Breathe In, Breathe Out

Shana Tova! September 16, 2012

Filed under: My posts — elanaalfred @ 5:50 pm
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When I was younger, for every New Year’s I committed to the same resolution—I wanted to be as cool as my sisters. I leave it up to you to decide if I accomplished this, but please keep your opinions to yourselves. I don’t want my sisters to be insulted! Nowadays, my resolutions have matured a bit, and I strive for different things, continuing to learn from my sisters, determined to be as great of a role model for them as they have been for me.

As I hope you all know, the Jewish New Year is upon us. Many of us will be spending time in services, singing prayers that we don’t always understand, seeing old friends we only see this time of year, or trying to keep our eyes open as we listen to longer-than-normal sermons. Many of us are also taking this time to reflect—on the year we are leaving in our past and the year to which we are looking forward. We are also reminded that none of us know what the coming year holds and that life is not to be taken for granted.

I know that I have not been around for too long and I have a lot to figure out about life—but as an almost-28-year-old I have been faced already with many challenges and lessons. It’s ironic how the things that try to keep you from living your life fully only make you want it more. CF has given me a gift. I am always reminded of how precious our lives are and how I cannot take one moment for granted. I know that tomorrow is not promised to any of us, so today I should make the best of what I have. I know to tell and show Eamonn how much I love him, even when I can’t stand to be around him (oh please, we all know it happens)! I know to make sure that our families know how much their support means to us—without them I honestly don’t know what I would do. I know to laugh often. I know to keep things in perspective, however challenging this is for me. Most of all, I know to share my love—as often as I can I try to tell those closest to me how much they mean to me, whether in words or action because as Eamonn loves to quote, “the future is unwritten.”

Cystic Fibrosis has taught me many new life lessons, good and bad. Far more than anything, though, being married to someone with this disease has given me appreciation and perspective on how I choose to live my life every day. Eamonn and I joke often about how lucky we are—that we have a constant reminder of just how vulnerable we all are. Eamonn has taught me to not focus on the negative, whether big or small, but to accept the cards we are dealt and make the most of our hand.

You don’t have to listen to this 27-year-old know-it-all, but just consider that none of us knows what tomorrow will bring. We all know that, but easily forget that, so sometimes a reminder can go a long way! Appreciate today and every moment you have with your loved ones. I certainly have to work on this as well, so for this New Year I am promising to be better and love more. I’ll also be working on making sure I am as cool as my sisters!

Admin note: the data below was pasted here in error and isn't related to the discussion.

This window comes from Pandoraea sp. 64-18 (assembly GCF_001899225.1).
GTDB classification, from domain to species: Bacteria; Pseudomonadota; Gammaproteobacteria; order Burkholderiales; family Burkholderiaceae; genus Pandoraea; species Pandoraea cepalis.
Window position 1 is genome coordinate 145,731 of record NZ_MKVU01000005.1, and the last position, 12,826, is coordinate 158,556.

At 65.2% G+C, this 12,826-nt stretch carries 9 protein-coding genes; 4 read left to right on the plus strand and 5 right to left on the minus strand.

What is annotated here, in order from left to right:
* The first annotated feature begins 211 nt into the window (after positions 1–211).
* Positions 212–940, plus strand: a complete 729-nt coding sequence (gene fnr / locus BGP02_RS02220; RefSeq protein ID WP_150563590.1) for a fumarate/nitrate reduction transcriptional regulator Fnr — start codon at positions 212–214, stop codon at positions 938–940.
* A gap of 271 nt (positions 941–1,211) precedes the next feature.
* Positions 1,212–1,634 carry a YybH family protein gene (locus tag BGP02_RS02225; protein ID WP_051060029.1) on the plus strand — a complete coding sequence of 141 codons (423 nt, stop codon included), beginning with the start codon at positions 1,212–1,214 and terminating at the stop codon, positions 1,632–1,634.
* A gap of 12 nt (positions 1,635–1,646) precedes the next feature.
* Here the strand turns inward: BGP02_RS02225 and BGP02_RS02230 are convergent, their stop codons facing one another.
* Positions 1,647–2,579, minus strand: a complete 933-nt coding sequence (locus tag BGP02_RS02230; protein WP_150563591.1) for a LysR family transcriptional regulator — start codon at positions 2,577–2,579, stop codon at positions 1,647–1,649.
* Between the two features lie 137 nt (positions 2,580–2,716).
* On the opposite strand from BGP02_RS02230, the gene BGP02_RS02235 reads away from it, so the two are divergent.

I hope you all have a very happy and healthy New Year, filled with love.

 

We all have our bad days… September 6, 2012

Filed under: My posts — elanaalfred @ 2:04 am
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When I worked in retail, just a few years ago, my biggest take-away was improving my customer service skills. As a sales associate, I always had to bring a positive attitude to the floor with a big smile to last at least an eight hour shift. That was a piece of cake for me—I am always in a chipper mood, without any concerns in the world, and all I want to do is smile all the time. Yeah, right. Even if I was in a good mood all of the time (I try to be most of the time!), by the end of a long shift of catering to many customers with various needs, I was exhausted and sick of looking at the same articles of clothing and saying how great (or bad) they looked on the customers. But I could never actually appear that way. I could never let my true self out on the floor while selling clothes to strangers. Nobody was to ever know if/when I was in bad spirits. So now, knowing the importance and value of great customer service in any sales position, I am shocked when I encounter a sales representative who is visibly in the worst mood ever.

I love Starbucks—and usually I love the service at any given Starbucks, of which there are a lot! However, every so often I give my order to a very cranky worker behind the counter. Now I know that it is not easy waking up at 5am, or perhaps earlier, to prepare thousands of cups of coffee for complete strangers, but how is it that my particular coffee order has gotten you in such a bad mood? Well, when that happens, as much as I do not like rude people, or those who take their bad days out on me, I remind myself that it is not me that this person is upset with. I just so happen to want a coffee during their bad mood.

But what if it is more than just a temporary bad mood or cranky attitude?